All Things Bread
Having been raised in America and the Philippines, both countries have something in common: bread is a staple in a household. Pandesal is the most common type of bread and is made in the Philippines. The Philippines relies heavily on the importation of wheat from America in order to make pandesal since the weather in the Philippines does not permit wheat being grown. From there, I decided to make a map between the countries I call home, America and the Philippines. I did not include any important landscapes because I wanted to focus solely on the general area where wheat is grown along with where mills are located in America and in the Philippines. Therefore, I included the symbols of wheat and mills and placed them where they are generally located around America and in the Philippines. I included the capitals of both countries to further build the countries' relationship since they both import goods to each other by placing a map pointer. I also wanted to include the travel of wheat from America to the Philippines. I did this by placing an arrow in between the two countries to symbolize the distance to import wheat. I also decided to include “fun” facts about wheat and bread on my map by including bread and wheat symbols.
When quarantine started, many people and me included started to cultivate a hobby or activity to learn how to make bread to pass time by. For me, it was learning how to make pandesal which I grew up eating fresh out of the oven in the Philippines. The scent of fresh-baked bread coming out of the oven and the anticipation of whether or not it would be better than the last batch was what got many to make a batch of bread one after the other. Although we consume bread, we do not really consider the environmental impacts that the production of wheat and mills has on the environment. When we think of environmental issues, we picture pollution, smog, deforestation; but we do not consider what we eat can also contribute to environmental issues. The fertilizers that are used for crops heavily contribute to the greenhouse gas emissions. “Up to 60% of cops are grown with the use of fertilizers, made up of chemicals such as methane, carbon dioxide, ammonia, and nitrogen” (Bread’s Environmental Costs, Briggs). Because fertilizers are made up of these chemicals, “some of the nitrogen goes back into the atmosphere as nitrous oxide, a potent greenhouse gas” (What’s The Environmental Footprint, Chatterjee). Mills require energy in order to grind the wheat which also increases the emission levels. While bread is delicious and considered a staple in households across the globe, this is deserving of attention since it not many people consider and is void in our common conversations today of how wheat production and mills cause greenhouse gas emissions and high energy emissions around the world which will only get worse if no alternatives are considered.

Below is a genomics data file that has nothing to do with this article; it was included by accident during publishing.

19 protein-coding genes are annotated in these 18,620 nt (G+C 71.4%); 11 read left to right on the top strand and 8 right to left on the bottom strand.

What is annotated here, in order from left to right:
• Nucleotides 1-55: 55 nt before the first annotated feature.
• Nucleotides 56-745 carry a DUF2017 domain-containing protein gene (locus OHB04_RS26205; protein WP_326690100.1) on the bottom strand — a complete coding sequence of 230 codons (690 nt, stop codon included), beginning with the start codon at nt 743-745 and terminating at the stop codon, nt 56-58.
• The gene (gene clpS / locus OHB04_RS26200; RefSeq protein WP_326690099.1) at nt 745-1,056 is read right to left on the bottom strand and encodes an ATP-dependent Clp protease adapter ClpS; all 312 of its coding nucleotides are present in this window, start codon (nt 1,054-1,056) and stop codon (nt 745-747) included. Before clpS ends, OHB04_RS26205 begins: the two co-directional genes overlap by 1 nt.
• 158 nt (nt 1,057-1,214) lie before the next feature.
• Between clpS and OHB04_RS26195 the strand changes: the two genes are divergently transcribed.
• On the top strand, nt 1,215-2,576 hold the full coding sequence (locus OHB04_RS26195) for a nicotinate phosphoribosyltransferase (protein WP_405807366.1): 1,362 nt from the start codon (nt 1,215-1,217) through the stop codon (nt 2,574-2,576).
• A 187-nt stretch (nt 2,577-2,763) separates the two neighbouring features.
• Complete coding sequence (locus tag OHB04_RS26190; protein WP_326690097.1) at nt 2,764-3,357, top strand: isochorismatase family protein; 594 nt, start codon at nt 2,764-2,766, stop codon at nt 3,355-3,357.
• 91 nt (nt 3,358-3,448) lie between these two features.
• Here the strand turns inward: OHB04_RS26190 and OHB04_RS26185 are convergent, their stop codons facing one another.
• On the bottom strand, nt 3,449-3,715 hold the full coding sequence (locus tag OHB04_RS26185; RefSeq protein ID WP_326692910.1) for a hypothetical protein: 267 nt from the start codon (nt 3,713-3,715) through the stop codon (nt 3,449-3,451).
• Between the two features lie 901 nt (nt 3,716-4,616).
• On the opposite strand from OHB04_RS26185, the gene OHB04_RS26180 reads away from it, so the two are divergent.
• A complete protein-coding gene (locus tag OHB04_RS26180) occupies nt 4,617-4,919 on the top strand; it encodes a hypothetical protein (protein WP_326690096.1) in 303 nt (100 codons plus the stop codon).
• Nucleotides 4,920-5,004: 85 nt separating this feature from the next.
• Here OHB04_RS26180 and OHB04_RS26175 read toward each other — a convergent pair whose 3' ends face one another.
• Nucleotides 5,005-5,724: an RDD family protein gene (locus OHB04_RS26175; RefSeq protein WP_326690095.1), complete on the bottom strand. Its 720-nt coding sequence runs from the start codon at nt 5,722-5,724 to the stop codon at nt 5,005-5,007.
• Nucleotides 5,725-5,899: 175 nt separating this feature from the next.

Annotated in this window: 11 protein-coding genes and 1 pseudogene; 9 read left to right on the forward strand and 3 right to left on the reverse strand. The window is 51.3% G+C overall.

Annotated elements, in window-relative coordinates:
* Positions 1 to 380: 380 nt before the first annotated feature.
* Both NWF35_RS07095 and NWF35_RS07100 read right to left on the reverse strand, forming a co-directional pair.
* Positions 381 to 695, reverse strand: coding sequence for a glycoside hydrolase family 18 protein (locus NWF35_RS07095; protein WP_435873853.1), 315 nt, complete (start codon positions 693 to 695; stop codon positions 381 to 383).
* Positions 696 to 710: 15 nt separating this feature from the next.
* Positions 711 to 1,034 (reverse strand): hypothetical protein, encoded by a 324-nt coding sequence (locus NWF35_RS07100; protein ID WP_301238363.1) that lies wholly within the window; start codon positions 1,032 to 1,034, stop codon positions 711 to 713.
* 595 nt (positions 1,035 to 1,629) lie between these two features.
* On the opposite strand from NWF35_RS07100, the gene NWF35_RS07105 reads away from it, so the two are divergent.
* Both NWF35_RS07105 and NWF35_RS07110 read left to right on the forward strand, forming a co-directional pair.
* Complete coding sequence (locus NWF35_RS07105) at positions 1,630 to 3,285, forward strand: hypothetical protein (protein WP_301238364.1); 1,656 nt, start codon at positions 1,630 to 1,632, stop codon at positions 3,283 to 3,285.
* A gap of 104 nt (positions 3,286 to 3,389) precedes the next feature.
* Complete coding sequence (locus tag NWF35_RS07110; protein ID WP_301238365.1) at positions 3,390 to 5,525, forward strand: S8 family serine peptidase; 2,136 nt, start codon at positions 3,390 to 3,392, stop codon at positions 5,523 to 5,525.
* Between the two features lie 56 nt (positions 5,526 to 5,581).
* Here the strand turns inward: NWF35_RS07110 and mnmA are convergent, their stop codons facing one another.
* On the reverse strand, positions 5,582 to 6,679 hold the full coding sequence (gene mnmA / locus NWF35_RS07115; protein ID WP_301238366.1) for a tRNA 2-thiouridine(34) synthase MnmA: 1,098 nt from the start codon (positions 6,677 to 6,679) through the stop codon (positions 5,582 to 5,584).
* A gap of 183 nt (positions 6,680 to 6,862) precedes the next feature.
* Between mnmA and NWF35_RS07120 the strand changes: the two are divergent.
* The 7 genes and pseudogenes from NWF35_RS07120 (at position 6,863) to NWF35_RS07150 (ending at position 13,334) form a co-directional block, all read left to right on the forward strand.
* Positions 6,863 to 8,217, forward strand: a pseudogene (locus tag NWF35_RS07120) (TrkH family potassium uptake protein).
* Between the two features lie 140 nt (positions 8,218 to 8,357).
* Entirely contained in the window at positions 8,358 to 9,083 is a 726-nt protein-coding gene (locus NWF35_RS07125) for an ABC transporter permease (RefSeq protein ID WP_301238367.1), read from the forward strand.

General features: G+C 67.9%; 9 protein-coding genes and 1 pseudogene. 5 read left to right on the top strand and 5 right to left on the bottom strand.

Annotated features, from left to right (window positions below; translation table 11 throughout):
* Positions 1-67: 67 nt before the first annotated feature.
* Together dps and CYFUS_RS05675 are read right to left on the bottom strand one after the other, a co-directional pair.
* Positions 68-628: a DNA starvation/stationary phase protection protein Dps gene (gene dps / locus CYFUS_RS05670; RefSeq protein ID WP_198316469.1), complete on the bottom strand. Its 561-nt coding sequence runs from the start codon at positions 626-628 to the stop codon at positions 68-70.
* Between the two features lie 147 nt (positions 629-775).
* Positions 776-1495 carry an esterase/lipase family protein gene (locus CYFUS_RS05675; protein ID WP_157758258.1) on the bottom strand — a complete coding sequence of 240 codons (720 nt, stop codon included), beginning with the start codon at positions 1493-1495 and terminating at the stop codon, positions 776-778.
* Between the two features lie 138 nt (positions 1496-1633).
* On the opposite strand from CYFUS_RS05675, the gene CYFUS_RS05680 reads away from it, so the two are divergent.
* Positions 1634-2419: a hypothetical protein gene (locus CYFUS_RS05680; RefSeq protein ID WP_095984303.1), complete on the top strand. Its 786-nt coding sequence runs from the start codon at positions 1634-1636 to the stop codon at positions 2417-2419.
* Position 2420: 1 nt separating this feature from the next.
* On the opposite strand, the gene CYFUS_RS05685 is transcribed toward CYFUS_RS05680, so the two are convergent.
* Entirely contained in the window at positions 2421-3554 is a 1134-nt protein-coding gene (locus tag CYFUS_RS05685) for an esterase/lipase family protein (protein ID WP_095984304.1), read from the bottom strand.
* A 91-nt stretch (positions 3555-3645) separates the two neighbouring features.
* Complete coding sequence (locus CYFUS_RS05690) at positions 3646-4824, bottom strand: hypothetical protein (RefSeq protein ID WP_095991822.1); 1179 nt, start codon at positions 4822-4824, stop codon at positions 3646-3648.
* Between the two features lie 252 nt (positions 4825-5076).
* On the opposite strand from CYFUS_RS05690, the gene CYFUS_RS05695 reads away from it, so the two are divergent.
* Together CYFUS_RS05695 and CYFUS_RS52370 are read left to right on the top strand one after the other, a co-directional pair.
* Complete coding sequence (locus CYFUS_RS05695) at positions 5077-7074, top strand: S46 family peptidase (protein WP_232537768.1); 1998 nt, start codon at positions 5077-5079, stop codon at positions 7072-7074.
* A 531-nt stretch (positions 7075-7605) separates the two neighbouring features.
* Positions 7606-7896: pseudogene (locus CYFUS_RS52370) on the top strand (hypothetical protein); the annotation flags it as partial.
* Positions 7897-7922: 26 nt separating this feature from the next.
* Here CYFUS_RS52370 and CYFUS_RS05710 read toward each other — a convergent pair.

My map focuses on a global scale as how wheat is produced from America and is imported to the Philippines. It also represents the process of wheat production from agriculture to wheat mills based on their location on the map. Wheat is imported around the world to various countries, but I focused on two countries that I grew up in. I also focused on the relationship between my two homes. The significance of my map in introducing a new, unconventional perspective on how bread is a staple in households around the world and brings comfort to those who miss the traditional breads they eat from home. Another perspective is how countries who cannot grow wheat due to weather conditions, rely on countries which people do not consider as much.
According to Wikipedia, environmental studies focuses on the effects of human interaction with the environment. While my map and topic is similar to that idea, my main focus was on a type of food that two countries that I grew up in consider bread as a staple in a household and how there are countries that rely on other countries to supply them one ingredient in order to make what is seen as simple food. My map shows how the Philippines relies on the wheat grown in America to make their pandesal. Overall, my map focuses on how the process to make wheat for bread is not considered as a contributor to greenhouse gas emissions while also focusing on the trade relationship between two countries.
Link to map for clearer picture: https://my.visme.co/view/y4mxjz04-d3o26vdk4kqrlgxw
“Environmental Studies.” Wikipedia, Wikimedia Foundation, 14 Feb. 2021, en.wikipedia.org/wiki/Environmental_studies.
Briggs, Helen. “Bread's Environmental Costs Are Counted.” BBC News, BBC, 27 Feb. 2017, www.bbc.com/news/science-environment-39106180.
Chatterjee, Rhitu. “What's The Environmental Footprint Of A Loaf Of Bread? Now We Know.” NPR, NPR, 27 Feb. 2017, www.npr.org/sections/thesalt/2017/02/27/517531611/whats-the-environmental-footprint-of-a-loaf-of-bread-now-we-know.
“Consumption of Selected Agricultural Commodities In The Philippines.” Philippines Statistics Authority , Republic of The Philippines, 2017, psa.gov.ph/sites/default/files/2015-2016%20CSAC%20Vol1.pdf.
Sustainable Food Trust -. “The Most Sustainable Bread in the World.” Sustainable Food Trust, 20 Sept. 2015, sustainablefoodtrust.org/articles/the-most-sustainable-bread-in-the-world/.